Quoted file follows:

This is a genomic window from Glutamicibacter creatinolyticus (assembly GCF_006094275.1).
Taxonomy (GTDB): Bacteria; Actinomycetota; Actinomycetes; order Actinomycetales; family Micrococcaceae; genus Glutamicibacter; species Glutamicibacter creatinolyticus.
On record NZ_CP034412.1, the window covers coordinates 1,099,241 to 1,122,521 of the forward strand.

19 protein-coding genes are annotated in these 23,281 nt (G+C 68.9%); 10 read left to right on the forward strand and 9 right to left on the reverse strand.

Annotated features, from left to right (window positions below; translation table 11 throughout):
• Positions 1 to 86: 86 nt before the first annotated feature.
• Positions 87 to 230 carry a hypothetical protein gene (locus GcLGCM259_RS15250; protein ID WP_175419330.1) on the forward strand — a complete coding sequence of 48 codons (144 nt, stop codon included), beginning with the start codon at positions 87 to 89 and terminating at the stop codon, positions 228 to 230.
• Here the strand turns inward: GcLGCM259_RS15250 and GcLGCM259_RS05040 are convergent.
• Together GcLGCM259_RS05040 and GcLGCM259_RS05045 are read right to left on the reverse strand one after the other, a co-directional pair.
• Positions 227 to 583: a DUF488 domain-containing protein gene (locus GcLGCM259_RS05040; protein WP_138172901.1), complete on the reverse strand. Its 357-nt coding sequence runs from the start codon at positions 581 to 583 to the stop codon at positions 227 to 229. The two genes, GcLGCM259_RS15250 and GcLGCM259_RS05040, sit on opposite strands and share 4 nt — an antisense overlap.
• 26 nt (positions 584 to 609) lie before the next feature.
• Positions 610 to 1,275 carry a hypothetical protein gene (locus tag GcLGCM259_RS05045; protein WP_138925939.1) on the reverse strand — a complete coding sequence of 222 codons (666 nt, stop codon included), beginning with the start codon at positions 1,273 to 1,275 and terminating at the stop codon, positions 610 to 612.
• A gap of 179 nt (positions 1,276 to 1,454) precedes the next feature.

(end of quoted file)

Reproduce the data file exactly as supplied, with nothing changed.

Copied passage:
This is a genomic window from Glutamicibacter creatinolyticus (assembly GCF_006094275.1).
Taxonomy (GTDB): Bacteria; Actinomycetota; Actinomycetes; order Actinomycetales; family Micrococcaceae; genus Glutamicibacter; species Glutamicibacter creatinolyticus.
On record NZ_CP034412.1, the window covers coordinates 1,099,241 to 1,122,521 of the forward strand.

19 protein-coding genes are annotated in these 23,281 nt (G+C 68.9%); 10 read left to right on the forward strand and 9 right to left on the reverse strand.

Annotated features, from left to right (window positions below; translation table 11 throughout):
• Positions 1 to 86: 86 nt before the first annotated feature.
• Positions 87 to 230 carry a hypothetical protein gene (locus GcLGCM259_RS15250; protein ID WP_175419330.1) on the forward strand — a complete coding sequence of 48 codons (144 nt, stop codon included), beginning with the start codon at positions 87 to 89 and terminating at the stop codon, positions 228 to 230.
• Here the strand turns inward: GcLGCM259_RS15250 and GcLGCM259_RS05040 are convergent.
• Together GcLGCM259_RS05040 and GcLGCM259_RS05045 are read right to left on the reverse strand one after the other, a co-directional pair.
• Positions 227 to 583: a DUF488 domain-containing protein gene (locus GcLGCM259_RS05040; protein WP_138172901.1), complete on the reverse strand. Its 357-nt coding sequence runs from the start codon at positions 581 to 583 to the stop codon at positions 227 to 229. The two genes, GcLGCM259_RS15250 and GcLGCM259_RS05040, sit on opposite strands and share 4 nt — an antisense overlap.
• 26 nt (positions 584 to 609) lie before the next feature.
• Positions 610 to 1,275 carry a hypothetical protein gene (locus tag GcLGCM259_RS05045; protein WP_138925939.1) on the reverse strand — a complete coding sequence of 222 codons (666 nt, stop codon included), beginning with the start codon at positions 1,273 to 1,275 and terminating at the stop codon, positions 610 to 612.
• A gap of 179 nt (positions 1,276 to 1,454) precedes the next feature.